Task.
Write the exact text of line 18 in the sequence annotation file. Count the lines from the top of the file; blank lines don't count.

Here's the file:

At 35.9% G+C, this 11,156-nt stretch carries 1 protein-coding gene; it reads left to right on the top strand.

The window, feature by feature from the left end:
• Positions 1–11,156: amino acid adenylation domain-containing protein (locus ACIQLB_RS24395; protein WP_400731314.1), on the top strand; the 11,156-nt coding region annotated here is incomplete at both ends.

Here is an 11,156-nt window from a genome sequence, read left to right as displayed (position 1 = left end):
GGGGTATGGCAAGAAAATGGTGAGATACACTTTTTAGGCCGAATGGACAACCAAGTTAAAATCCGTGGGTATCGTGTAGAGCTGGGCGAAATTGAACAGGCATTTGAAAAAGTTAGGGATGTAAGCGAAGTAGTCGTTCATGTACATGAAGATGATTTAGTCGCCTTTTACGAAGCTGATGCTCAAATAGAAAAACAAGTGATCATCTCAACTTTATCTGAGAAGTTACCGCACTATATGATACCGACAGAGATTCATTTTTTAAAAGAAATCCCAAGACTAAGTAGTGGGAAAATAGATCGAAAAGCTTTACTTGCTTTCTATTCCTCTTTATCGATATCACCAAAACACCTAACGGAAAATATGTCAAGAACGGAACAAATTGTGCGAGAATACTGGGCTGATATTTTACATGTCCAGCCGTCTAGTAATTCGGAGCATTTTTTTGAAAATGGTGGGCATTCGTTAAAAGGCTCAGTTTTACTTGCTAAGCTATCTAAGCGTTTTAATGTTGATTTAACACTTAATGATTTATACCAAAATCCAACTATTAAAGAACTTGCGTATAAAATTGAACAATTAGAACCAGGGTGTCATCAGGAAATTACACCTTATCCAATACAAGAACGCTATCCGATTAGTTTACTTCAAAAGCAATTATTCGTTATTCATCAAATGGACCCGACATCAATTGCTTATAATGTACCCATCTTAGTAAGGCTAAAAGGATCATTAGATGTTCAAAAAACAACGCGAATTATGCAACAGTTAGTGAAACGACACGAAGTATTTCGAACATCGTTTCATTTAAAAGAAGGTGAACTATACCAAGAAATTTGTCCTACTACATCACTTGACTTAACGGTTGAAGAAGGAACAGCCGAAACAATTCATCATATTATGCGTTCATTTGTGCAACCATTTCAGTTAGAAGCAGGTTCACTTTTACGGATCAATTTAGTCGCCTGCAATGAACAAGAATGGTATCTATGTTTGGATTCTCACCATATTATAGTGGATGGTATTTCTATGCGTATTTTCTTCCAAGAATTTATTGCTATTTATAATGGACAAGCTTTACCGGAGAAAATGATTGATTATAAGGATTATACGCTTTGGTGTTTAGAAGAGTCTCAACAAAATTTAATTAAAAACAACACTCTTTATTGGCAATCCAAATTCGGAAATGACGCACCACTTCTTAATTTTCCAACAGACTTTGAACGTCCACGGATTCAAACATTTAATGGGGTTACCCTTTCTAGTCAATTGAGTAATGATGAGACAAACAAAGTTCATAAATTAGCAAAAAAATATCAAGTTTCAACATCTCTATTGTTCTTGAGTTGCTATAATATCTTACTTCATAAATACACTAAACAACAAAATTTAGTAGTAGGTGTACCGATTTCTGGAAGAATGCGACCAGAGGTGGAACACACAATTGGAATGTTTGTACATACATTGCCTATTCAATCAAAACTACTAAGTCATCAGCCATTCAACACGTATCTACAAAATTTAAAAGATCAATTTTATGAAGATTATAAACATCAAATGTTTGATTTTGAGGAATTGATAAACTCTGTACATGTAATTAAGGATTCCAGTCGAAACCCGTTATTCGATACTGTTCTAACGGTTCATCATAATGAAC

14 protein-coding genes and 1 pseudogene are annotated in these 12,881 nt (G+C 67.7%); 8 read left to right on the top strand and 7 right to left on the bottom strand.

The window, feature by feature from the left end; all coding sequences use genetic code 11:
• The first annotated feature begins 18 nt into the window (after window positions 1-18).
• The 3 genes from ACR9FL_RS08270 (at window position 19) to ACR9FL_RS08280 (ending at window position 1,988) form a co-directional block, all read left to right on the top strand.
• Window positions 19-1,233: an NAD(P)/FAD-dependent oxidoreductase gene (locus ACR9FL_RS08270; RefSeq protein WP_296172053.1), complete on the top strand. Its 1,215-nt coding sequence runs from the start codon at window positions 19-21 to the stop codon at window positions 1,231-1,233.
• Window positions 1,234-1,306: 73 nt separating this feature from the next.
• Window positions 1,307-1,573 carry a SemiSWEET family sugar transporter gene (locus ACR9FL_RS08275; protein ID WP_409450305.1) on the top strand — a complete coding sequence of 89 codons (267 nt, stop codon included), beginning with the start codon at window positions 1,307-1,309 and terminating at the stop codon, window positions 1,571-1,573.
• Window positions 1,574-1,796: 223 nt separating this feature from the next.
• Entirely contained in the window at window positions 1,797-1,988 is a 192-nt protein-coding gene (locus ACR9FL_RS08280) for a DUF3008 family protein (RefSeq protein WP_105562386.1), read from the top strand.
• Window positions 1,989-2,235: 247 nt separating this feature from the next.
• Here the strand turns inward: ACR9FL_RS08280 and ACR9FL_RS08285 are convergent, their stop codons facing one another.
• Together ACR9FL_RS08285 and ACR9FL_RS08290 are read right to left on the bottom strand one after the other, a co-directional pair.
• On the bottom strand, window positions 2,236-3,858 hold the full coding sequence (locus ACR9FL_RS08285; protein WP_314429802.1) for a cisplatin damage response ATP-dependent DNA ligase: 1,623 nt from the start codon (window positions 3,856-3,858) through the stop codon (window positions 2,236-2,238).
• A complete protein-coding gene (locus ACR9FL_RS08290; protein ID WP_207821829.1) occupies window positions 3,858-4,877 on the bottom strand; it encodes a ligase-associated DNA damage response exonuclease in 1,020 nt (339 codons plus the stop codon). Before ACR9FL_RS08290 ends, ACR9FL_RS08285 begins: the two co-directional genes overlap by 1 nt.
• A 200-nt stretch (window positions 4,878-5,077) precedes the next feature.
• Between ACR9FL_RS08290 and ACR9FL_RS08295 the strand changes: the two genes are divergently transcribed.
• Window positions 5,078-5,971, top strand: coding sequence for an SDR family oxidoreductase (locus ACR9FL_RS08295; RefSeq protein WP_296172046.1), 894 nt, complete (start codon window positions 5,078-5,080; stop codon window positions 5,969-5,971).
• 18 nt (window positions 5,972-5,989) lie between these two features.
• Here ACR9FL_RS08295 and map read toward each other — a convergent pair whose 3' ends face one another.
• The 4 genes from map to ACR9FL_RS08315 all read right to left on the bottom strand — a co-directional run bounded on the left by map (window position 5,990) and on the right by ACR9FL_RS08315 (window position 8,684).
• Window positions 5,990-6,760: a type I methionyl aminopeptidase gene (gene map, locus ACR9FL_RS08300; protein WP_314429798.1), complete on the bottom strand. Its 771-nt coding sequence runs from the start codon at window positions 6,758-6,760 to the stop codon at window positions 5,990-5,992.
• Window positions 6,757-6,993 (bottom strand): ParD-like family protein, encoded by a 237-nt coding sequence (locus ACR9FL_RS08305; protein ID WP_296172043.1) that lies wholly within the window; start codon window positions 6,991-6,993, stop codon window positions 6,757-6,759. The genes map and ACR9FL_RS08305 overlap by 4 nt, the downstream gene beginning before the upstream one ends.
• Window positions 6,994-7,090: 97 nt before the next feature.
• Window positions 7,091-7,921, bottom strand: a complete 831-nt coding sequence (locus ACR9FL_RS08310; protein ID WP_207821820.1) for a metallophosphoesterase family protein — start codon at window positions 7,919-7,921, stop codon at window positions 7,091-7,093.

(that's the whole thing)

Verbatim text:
• On the bottom strand, window positions 2,236-3,858 hold the full coding sequence (locus ACR9FL_RS08285; protein WP_314429802.1) for a cisplatin damage response ATP-dependent DNA ligase: 1,623 nt from the start codon (window positions 3,856-3,858) through the stop codon (window positions 2,236-2,238).